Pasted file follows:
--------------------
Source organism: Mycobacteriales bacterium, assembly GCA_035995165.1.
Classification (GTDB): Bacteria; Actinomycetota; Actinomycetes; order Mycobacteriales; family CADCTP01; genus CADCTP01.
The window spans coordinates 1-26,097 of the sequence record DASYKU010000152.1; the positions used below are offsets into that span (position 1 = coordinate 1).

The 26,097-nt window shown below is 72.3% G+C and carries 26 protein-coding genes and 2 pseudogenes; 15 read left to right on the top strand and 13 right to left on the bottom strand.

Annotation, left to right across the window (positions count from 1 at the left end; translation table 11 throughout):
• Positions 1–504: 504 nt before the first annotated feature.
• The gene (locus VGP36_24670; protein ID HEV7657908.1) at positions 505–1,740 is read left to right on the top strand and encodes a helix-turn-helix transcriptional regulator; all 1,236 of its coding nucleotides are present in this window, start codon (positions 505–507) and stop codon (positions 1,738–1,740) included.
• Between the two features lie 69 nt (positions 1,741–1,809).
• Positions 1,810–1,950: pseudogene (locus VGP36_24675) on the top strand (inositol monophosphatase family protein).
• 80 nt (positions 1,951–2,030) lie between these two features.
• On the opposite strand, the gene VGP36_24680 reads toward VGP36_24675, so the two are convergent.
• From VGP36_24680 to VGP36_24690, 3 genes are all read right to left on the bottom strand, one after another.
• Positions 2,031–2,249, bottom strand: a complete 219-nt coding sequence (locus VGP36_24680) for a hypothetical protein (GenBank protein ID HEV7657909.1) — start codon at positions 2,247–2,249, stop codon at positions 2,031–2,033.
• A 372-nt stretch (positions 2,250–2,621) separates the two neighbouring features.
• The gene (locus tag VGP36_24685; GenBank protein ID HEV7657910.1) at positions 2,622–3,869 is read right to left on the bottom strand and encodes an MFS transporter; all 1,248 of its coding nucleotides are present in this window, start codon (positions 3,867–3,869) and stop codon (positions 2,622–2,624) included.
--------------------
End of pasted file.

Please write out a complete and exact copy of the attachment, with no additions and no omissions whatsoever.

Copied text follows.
Source organism: Mycobacteriales bacterium, assembly GCA_035995165.1.
Classification (GTDB): Bacteria; Actinomycetota; Actinomycetes; order Mycobacteriales; family CADCTP01; genus CADCTP01.
The window spans coordinates 1-26,097 of the sequence record DASYKU010000152.1; the positions used below are offsets into that span (position 1 = coordinate 1).

The 26,097-nt window shown below is 72.3% G+C and carries 26 protein-coding genes and 2 pseudogenes; 15 read left to right on the top strand and 13 right to left on the bottom strand.

Annotation, left to right across the window (positions count from 1 at the left end; translation table 11 throughout):
• Positions 1–504: 504 nt before the first annotated feature.
• The gene (locus VGP36_24670; protein ID HEV7657908.1) at positions 505–1,740 is read left to right on the top strand and encodes a helix-turn-helix transcriptional regulator; all 1,236 of its coding nucleotides are present in this window, start codon (positions 505–507) and stop codon (positions 1,738–1,740) included.
• Between the two features lie 69 nt (positions 1,741–1,809).
• Positions 1,810–1,950: pseudogene (locus VGP36_24675) on the top strand (inositol monophosphatase family protein).
• 80 nt (positions 1,951–2,030) lie between these two features.
• On the opposite strand, the gene VGP36_24680 reads toward VGP36_24675, so the two are convergent.
• From VGP36_24680 to VGP36_24690, 3 genes are all read right to left on the bottom strand, one after another.
• Positions 2,031–2,249, bottom strand: a complete 219-nt coding sequence (locus VGP36_24680) for a hypothetical protein (GenBank protein ID HEV7657909.1) — start codon at positions 2,247–2,249, stop codon at positions 2,031–2,033.
• A 372-nt stretch (positions 2,250–2,621) separates the two neighbouring features.
• The gene (locus tag VGP36_24685; GenBank protein ID HEV7657910.1) at positions 2,622–3,869 is read right to left on the bottom strand and encodes an MFS transporter; all 1,248 of its coding nucleotides are present in this window, start codon (positions 3,867–3,869) and stop codon (positions 2,622–2,624) included.